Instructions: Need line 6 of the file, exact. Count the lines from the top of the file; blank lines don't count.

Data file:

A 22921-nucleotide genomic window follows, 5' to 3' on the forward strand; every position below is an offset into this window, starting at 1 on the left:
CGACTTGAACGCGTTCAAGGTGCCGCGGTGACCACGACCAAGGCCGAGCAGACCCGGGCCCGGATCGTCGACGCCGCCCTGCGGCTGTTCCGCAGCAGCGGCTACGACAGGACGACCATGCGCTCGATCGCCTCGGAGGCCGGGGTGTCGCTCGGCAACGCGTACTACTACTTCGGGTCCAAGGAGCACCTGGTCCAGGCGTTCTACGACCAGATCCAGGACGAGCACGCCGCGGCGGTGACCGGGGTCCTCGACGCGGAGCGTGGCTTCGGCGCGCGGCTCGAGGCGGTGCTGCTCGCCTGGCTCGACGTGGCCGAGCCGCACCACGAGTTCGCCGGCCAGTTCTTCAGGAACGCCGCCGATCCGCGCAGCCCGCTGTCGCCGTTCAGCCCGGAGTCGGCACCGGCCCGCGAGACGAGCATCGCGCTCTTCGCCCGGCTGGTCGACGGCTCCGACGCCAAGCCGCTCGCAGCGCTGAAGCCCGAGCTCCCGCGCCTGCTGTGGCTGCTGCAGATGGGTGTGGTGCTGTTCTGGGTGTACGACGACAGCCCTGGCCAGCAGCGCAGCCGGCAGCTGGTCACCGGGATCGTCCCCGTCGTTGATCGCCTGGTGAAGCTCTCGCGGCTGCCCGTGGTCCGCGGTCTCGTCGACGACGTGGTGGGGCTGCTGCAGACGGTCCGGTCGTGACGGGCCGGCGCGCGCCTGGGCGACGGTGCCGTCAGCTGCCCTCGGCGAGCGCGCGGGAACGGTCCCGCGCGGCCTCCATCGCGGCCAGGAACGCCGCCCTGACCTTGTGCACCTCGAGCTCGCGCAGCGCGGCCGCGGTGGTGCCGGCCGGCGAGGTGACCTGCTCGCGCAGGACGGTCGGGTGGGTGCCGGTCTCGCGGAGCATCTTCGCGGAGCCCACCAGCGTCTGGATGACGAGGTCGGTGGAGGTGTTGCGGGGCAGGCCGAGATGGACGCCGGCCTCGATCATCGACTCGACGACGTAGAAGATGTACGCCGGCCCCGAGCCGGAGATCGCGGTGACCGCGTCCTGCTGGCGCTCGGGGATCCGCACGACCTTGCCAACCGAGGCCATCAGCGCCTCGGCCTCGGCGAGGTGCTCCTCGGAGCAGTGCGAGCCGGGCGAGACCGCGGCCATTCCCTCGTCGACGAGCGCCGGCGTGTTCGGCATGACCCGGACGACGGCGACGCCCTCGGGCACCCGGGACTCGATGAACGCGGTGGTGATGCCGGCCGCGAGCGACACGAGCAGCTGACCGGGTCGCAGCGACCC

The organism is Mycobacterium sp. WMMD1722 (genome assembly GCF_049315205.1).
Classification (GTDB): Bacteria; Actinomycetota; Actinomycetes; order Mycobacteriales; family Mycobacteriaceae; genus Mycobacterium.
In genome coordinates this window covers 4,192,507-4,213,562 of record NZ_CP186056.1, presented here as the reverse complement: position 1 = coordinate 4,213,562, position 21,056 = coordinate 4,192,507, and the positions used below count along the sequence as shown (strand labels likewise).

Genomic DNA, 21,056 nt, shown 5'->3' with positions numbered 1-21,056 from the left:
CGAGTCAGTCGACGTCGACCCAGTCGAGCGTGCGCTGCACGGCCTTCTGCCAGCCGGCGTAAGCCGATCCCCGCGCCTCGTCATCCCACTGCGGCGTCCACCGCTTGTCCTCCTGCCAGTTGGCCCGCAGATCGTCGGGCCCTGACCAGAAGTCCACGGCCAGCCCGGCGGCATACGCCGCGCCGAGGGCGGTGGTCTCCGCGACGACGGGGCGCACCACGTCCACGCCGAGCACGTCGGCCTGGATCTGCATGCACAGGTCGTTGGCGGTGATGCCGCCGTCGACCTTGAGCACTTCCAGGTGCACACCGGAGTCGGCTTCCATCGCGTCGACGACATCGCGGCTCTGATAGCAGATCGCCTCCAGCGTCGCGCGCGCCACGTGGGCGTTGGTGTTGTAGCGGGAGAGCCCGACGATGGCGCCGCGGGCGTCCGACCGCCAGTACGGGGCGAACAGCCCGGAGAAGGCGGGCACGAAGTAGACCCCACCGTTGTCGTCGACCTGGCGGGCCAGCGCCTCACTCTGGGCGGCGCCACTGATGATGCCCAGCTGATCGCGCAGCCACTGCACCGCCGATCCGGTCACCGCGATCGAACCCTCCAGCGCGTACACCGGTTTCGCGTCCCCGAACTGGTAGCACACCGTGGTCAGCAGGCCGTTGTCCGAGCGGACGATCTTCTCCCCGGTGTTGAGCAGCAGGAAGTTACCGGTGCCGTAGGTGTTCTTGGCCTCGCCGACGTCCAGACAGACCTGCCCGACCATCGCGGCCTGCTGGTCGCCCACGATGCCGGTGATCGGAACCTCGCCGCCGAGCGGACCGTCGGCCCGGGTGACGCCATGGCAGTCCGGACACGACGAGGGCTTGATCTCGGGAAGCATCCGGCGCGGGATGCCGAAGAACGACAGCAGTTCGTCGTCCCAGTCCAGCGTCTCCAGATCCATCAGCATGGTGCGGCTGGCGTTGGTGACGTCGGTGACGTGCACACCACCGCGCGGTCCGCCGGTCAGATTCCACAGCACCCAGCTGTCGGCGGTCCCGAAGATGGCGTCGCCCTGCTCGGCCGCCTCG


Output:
Genomic DNA, 21,056 nt, shown 5'->3' with positions numbered 1-21,056 from the left: